Why Google’s quantum computing ‘breakthrough’ could be about to change everything

Supremacy means some of the universe's biggest questions could finally be answered

Anthony Cuthbertson
Monday 23 September 2019 19:47 BST
Google achieves quantum supremacy

If a leaked Google research paper is to be believed, a revolutionary new form of computer has just performed a calculation that was previously impossible on even the most powerful of modern supercomputers.

Researchers working on one of the technology giant’s quantum computers achieved what is known as quantum supremacy, the paper claims, thus heralding a new era of incomprehensibly powerful machines.

In their experiments, a calculation that would take traditional supercomputers approximately 10,000 years to perform took Google’s quantum computer just 200 seconds. “To our knowledge,” the paper stated, “this experiment marks the first computation that can only be performed on a quantum processor”.

The computation involved checking whether a large set of numbers is truly random – known as a random sampling problem – and for now is only a proof-of-concept test. It may not have many immediate practical uses beyond figuring out random numbers, but the eventual implications are world-changing.

What is a quantum computer?

First theorised by the physicist Richard Feynman in 1982, quantum computers are fundamentally different to classical computers in the way they transfer and store data.

Rather than using traditional bits – the ‘1’s’ and ‘0’s’ used in digital communications – quantum computers make use of qubits.

These exist in a state of superposition, meaning they can act as a ‘1’ and a ‘0’ at the same time.

By doing so, each new qubit that is added to a quantum computing system makes it exponentially more powerful than classical computers.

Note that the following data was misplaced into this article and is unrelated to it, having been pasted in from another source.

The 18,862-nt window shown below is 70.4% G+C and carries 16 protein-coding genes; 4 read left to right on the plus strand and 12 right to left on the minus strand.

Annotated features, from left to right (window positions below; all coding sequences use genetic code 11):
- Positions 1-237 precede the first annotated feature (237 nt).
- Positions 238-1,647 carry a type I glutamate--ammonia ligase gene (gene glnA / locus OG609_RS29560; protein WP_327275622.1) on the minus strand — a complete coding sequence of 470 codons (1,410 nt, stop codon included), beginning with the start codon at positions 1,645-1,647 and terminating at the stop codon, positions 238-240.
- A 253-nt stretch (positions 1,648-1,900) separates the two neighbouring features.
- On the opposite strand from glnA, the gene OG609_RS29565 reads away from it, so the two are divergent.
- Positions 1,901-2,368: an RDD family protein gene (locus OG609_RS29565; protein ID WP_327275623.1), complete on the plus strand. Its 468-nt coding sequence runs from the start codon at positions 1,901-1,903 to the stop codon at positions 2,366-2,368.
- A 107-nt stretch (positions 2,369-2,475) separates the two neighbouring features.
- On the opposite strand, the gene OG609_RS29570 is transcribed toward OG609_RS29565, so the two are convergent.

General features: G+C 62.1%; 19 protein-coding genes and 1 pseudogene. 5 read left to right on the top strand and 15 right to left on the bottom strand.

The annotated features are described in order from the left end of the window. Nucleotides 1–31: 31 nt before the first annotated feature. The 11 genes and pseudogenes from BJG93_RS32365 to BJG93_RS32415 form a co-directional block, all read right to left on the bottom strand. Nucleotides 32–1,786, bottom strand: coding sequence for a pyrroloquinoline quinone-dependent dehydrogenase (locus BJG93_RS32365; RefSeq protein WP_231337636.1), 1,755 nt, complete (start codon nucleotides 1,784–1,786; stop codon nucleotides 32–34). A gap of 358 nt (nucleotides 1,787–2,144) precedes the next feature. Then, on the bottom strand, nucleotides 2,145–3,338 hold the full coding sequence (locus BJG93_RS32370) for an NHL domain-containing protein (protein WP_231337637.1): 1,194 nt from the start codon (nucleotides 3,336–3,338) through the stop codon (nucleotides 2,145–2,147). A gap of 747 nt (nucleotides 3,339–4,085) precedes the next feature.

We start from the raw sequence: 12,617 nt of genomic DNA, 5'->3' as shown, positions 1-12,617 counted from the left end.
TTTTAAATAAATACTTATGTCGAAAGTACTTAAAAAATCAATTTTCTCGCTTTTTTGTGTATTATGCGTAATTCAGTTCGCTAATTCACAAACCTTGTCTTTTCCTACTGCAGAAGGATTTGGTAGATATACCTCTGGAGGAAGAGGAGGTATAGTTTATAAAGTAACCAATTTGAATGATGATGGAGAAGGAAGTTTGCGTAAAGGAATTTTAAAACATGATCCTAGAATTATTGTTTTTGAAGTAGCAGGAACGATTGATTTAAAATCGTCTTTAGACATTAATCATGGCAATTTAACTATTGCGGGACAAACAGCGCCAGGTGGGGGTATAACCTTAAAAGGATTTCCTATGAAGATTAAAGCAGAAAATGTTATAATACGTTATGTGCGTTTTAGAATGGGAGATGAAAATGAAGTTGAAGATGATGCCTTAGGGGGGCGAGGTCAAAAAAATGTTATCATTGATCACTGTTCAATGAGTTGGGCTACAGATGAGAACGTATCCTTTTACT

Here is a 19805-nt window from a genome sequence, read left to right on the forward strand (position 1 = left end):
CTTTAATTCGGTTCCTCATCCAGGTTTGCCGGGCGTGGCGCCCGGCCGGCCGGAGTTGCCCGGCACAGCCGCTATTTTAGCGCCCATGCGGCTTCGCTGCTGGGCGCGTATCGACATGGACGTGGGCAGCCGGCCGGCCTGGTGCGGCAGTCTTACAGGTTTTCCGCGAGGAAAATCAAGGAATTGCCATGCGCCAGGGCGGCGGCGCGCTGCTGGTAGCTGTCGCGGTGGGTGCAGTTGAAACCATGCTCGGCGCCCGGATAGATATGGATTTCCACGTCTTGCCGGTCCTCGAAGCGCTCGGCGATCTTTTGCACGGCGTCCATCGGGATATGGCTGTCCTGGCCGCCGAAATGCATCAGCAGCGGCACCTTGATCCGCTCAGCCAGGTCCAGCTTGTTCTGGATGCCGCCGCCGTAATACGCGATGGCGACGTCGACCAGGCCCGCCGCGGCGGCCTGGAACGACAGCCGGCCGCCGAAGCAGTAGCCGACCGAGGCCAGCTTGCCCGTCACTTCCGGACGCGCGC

Who is working on them and why?

Beyond Google, many of the world’s largest companies are currently developing quantum computing systems.

Technology firms like IBM, Intel and Microsoft are building their own machines and investing huge amounts of resources to not miss out on the next computing revolution.

Smaller firms like Canada’s D-Wave are also building quantum computers, which organisations like Nasa and the CIA are reportedly using.

The extraordinary potential of quantum computers mean they could be used to transform everything from cyber security and communications, to healthcare and weather forecasting.

What else are quantum computers capable of?

Physicist David Deutsch, one of the early pioneers of quantum computers, once famously claimed that they could solve problems that would take today’s computers longer than the age of the universe to solve.

Google’s leaked research paper may only have been a proof of concept, but it does hypothesise that the quantum chip could one day be used to simulate scientific experiments that would be too costly or impractical to perform in real life.

Another use case could be in city planning, where vast amounts of variables like weather and population spikes can affect the city’s infrastructure. By simulating all the variables, town planners would be able to figure out ways to eliminate traffic congestion and pollution issues – or at least understand them better.

But if they could simulate entire cities, then why not entire universes? This was the question posed by MIT professor Seth Lloyd, who suggested that the world we exist in is in fact a giant quantum computer.

Beyond theories that we are actually living inside The Matrix, this ability to perform complex simulations could eventually see quantum computers simulate the beginnings of the universe and maybe one day answer some of science’s most puzzling questions.

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